On Tuesday, Facebook will celebrate a decade of social networking. The company’s Co-Founder and CEO, Mark Zuckerberg, has recently opened up in candid interviews with NBC’s Today Show and Bloomberg Businessweek about the future of Facebook.
As Facebook matures into the double digits, it appears that Zuckerberg’s beliefs are changing. For instance, the new standalone apps (such as Paper) Facebook is developing may not require users to use their real name.
Zuckerberg spoke with NBC Today’s Savannah Guthrie about how Facebook has evolved over the past 10 years:
I remember really vividly, you know, having pizza with my friends a day or two after I opened up the first version of Facebook at my school. And, you know, I was just really excited that we were doing it at one school. And, you know, at the time I thought, “You know, someone needs to build a service like this for the world.” I always thought that was this incredibly important thing to have happen. But I just never thought that we’d be the ones to help do it. And, you know, when I look back over the last ten years one of the questions that I ask myself is why were we the ones to help do this? And I think a lot of what it comes down to is — we just cared more.
The full interview will run on NBC, Tuesday, Feb. 4.
Zuckerberg also offered an interview to Bloomberg Businessweek, who got a little more in-depth about the CEO’s plans for the future. Bloomberg Businessweek reports that Zuckerberg is starting to embrace anonymity:
One thing about some of the new apps that will come as a shock to anyone familiar with Facebook: Users will be able to log in anonymously. That’s a big change for Zuckerberg, who once told David Kirkpatrick, author of The Facebook Effect, that “having two identities for yourself is an example of a lack of integrity.”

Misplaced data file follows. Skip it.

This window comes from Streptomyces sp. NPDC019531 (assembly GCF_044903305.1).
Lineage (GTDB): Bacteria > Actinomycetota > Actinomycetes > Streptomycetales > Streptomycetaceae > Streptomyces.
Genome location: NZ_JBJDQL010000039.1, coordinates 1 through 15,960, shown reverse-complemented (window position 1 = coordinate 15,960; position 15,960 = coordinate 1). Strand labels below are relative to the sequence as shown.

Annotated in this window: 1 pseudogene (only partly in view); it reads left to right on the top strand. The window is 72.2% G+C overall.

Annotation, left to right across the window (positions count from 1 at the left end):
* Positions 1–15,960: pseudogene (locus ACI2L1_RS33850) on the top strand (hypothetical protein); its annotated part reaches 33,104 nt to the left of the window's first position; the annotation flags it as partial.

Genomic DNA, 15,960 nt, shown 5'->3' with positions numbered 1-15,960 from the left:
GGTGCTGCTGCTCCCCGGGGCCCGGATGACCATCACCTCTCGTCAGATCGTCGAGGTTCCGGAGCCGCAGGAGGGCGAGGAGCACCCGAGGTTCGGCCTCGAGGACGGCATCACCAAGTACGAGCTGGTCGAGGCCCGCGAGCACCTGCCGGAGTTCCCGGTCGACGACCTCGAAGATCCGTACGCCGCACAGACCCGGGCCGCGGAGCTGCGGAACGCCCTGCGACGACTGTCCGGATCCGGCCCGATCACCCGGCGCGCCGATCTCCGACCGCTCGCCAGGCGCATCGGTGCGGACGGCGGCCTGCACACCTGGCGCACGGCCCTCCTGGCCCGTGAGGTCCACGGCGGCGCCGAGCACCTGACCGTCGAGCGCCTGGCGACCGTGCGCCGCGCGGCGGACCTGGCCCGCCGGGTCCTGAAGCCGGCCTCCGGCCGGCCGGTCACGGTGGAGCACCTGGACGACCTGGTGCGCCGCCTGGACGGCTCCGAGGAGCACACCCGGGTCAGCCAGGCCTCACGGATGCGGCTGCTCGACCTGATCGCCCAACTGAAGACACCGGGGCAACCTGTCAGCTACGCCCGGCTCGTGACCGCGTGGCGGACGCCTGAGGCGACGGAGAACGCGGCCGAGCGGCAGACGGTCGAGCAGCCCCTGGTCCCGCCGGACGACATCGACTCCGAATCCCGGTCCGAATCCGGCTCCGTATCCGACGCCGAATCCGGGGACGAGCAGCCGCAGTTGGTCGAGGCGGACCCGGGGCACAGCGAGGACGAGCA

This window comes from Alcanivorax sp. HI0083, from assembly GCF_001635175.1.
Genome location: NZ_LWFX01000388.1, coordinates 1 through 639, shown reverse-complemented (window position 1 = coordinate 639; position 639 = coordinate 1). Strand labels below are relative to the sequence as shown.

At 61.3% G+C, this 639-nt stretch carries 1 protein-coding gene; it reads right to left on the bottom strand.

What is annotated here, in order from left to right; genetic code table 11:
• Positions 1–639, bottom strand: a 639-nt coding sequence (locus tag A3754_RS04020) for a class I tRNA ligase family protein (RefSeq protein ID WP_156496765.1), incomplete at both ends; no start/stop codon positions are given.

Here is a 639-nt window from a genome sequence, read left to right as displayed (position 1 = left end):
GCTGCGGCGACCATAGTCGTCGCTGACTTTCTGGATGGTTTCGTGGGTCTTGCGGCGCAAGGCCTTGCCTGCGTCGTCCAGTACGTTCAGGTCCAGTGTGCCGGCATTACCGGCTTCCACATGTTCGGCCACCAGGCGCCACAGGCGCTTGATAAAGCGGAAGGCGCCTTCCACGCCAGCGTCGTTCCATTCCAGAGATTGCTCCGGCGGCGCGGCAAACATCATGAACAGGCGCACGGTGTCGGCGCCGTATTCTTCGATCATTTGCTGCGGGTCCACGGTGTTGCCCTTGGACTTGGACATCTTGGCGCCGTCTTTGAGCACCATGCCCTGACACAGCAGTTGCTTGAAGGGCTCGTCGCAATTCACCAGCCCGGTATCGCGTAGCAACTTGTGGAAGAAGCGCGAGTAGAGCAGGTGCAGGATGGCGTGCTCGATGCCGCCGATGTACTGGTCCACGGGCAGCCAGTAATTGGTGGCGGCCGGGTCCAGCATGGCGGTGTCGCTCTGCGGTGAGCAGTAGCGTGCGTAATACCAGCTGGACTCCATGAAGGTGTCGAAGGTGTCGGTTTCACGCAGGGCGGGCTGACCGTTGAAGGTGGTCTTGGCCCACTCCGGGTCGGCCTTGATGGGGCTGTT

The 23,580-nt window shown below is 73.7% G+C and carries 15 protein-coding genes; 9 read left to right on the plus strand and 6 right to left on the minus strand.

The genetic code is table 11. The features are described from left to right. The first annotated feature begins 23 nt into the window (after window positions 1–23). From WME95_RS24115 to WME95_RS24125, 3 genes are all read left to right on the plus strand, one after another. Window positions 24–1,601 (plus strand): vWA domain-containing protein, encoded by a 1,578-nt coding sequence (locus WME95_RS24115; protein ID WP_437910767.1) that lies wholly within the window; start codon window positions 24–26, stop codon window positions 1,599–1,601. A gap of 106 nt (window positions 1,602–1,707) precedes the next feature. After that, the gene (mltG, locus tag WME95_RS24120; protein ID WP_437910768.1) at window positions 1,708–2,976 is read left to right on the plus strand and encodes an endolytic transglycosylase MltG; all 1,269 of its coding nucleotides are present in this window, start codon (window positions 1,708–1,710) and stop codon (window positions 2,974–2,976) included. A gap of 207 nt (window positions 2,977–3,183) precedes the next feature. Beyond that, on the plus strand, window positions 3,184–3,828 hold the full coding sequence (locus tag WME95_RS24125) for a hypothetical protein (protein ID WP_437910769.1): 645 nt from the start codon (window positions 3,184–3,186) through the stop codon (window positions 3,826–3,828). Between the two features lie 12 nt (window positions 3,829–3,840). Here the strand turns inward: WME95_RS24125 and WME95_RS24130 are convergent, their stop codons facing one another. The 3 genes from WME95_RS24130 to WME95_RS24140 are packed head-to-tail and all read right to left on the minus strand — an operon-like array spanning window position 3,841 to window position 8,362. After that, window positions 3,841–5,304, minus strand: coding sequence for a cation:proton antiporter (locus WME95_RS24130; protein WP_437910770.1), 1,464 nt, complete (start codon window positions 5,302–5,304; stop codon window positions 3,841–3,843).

At the time of Facebook’s founding, there was no such thing as real identity online. Facebook became the first place where people met one another as themselves, and the company was stubborn about asking users to sign in and share material with their own names. A Facebook account became a sort of passport to the rest of the Web, and with its success came new problems. No teenager wants to share insane party pics with a group of friends that may include his or her parents and teachers. And dissidents in parts of the world where speaking freely can be incriminating avoided the service in favor of alternatives such as Twitter, where real names are optional.
Former Facebook employees say identity and anonymity have always been topics of heated debate in the company. Now Zuckerberg seems eager to relax his old orthodoxies. “I don’t know if the balance has swung too far, but I definitely think we’re at the point where we don’t need to keep on only doing real identity things,” he says. “If you’re always under the pressure of real identity, I think that is somewhat of a burden.” Paper will still require a Facebook login, but Zuckerberg says the new apps might be like Instagram, which doesn’t require users to log in with Facebook credentials or share pictures with friends on the social network. “It’s definitely, I think, a little bit more balanced now 10 years later,” he says. “I think that’s good.”
Image courtesy of Today.